Galerie Karsten Greve Offers a Rare Look at John Chamberlain’s Photographs
The artist, clearly, is more than his sculptures.
As the city of Cologne geared up for its annual week-long Carnival, which kicked off this past weekend, Galerie Karsten Greve’s front windows were boarded up to protect them from overzealous revelers. But those who step inside the gallery, which is open during regular business hours during the festivities, will see a show of sculpture and lesser-known experimental photographs of American artist John Chamberlain.
This is the first posthumous solo exhibition of the sculptor’s work since his museum survey at Munich’s Pinakothek der Moderne in 2011—the year of his death at 84 years old. Despite being primarily known as a sculptor, Chamberlain also experimented with photography, the results of which are by and large an extension of his sculptural practice in terms of influences and visual dialogue.
“[The photographs] are about the distortion of energies and of objects and parts,” gallerist Karsten Greve told artnet News in a phone interview. “In the same way that he takes an auto part and distorts and bends it to make a new form, [Chamberlain] did the same with his photography.”
The show also brings together a number of Chamberlain’s signature colorful, twisted, metal sculptures fashioned from salvaged auto parts that the artist created in the middle and later part of his career.
Greve went on to compare Chamberlain’s photographic work to the paintings of Willem de Kooning. “We did a show in Paris with [Chamberlain’s] photos and paintings of de Kooning and one had to ask oneself who made what first: de Kooning the paintings, or Chamberlain the photographs?” he said. “They are very similar and the resulting color illusions and color changes appear as if they are painted or as if the photo was painted over.”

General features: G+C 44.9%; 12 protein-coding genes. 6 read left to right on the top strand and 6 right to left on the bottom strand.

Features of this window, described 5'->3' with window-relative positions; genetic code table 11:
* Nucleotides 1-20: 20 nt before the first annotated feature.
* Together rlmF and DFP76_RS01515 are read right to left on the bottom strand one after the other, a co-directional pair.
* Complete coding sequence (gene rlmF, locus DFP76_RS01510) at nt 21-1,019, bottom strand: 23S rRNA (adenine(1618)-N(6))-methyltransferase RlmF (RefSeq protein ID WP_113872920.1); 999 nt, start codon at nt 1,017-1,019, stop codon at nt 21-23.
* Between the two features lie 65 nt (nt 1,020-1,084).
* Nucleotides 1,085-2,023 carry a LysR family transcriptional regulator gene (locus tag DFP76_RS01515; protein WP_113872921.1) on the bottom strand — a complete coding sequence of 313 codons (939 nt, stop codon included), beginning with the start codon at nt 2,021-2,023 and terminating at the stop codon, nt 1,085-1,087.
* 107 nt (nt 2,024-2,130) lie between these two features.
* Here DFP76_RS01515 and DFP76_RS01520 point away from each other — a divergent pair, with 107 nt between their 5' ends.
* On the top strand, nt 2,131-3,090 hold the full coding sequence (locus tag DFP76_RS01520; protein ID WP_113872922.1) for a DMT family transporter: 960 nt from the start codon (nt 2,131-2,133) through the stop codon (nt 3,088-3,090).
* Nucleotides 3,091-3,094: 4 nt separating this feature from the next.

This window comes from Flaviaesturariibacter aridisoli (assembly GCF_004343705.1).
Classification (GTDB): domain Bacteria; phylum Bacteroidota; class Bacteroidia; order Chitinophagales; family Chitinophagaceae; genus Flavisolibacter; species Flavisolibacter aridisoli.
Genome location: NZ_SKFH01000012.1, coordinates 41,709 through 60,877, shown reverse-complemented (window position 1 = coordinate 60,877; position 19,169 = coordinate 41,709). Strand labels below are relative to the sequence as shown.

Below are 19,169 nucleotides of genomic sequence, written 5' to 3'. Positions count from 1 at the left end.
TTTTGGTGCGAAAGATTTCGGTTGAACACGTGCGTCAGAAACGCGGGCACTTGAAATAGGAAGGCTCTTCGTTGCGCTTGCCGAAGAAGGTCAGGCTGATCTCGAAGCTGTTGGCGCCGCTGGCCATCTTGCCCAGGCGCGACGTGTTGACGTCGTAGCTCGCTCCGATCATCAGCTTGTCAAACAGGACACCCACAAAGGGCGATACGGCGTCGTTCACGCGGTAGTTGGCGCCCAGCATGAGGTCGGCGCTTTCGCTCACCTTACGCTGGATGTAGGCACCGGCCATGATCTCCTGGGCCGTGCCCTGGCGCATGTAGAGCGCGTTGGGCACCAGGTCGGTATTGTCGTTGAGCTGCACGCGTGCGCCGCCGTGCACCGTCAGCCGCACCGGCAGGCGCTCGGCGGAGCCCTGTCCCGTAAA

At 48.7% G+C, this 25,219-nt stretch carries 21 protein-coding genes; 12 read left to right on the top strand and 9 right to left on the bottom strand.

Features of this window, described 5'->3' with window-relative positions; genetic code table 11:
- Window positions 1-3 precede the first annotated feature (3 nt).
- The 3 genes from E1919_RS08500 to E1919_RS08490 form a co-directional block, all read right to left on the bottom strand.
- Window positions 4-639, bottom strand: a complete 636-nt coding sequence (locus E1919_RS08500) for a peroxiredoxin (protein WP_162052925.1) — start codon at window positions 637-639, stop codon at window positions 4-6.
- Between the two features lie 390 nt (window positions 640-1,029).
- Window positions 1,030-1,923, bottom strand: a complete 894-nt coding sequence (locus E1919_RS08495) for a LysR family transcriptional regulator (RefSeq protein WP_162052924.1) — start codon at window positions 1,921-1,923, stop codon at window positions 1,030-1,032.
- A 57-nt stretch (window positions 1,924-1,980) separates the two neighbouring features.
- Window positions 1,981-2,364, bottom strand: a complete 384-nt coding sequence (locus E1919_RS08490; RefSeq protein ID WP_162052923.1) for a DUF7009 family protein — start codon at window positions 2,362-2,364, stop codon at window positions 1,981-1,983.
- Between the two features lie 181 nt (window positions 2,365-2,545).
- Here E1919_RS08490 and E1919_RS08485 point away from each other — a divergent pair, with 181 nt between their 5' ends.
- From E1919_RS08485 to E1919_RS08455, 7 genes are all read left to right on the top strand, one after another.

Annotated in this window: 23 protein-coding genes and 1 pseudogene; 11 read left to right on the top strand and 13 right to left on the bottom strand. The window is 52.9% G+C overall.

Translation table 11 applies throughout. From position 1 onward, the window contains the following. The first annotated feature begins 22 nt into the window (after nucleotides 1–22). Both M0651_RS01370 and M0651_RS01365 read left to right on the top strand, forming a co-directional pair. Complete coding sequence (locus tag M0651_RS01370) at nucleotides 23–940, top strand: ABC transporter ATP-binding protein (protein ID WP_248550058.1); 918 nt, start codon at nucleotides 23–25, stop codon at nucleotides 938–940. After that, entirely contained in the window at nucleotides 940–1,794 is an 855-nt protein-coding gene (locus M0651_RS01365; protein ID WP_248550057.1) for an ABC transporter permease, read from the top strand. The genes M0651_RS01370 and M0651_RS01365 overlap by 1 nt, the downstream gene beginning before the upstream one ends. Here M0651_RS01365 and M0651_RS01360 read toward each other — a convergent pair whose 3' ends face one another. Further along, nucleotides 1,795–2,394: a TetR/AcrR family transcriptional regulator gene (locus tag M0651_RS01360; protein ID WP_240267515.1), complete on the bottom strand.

As for the sculptural works, the show features two late works, Pastoraldebris (2007) and Bloodydrivetrain (2007), which are composed of bright steel painted and chromium-plated parts configured to resemble flowers in bloom.
The twisted metal parts of Gondola Charles Olson (1982), which together create the impression of a discarded automobile chassis, lie on a floor-level platform. The sculpture is an early example of Chamberlain’s experimentation with large-scale works. For a work made from the remnants of a car, the horizontal shape, according to Greve, actually reminded the humor-minded artist of a boat.
Also on view is a wall piece titled Silver Plait (1976); its earthy color tone and distinct wall-mounted installation offer a nice balance to the overall presentation, and ease the transition between the sculptural works and photographs, while works such as Studio Lite IX (1989), Untitled (1992), or Untitled (1995) contain clear links to the artist’s more popular installations both in terms of color palette and carefully composed abstraction.
Throughout his lifetime, critics at times found it difficult to place Chamberlain’s work in the context of art historical movements. While his sculptures fall somewhere between Abstract Expressionism, Minimalism, and Pop art, their unique character makes them difficult to pin down.
The artist also rejected suggestions that his works reflected some sort of social commentary or contained political undercurrents. Rather, his work was more the product of the environment of deeply-embedded American consumerist culture to which he was exposed throughout his lifetime. Perhaps the subject matter is also the reason why the artist’s market has remained strong over the years.
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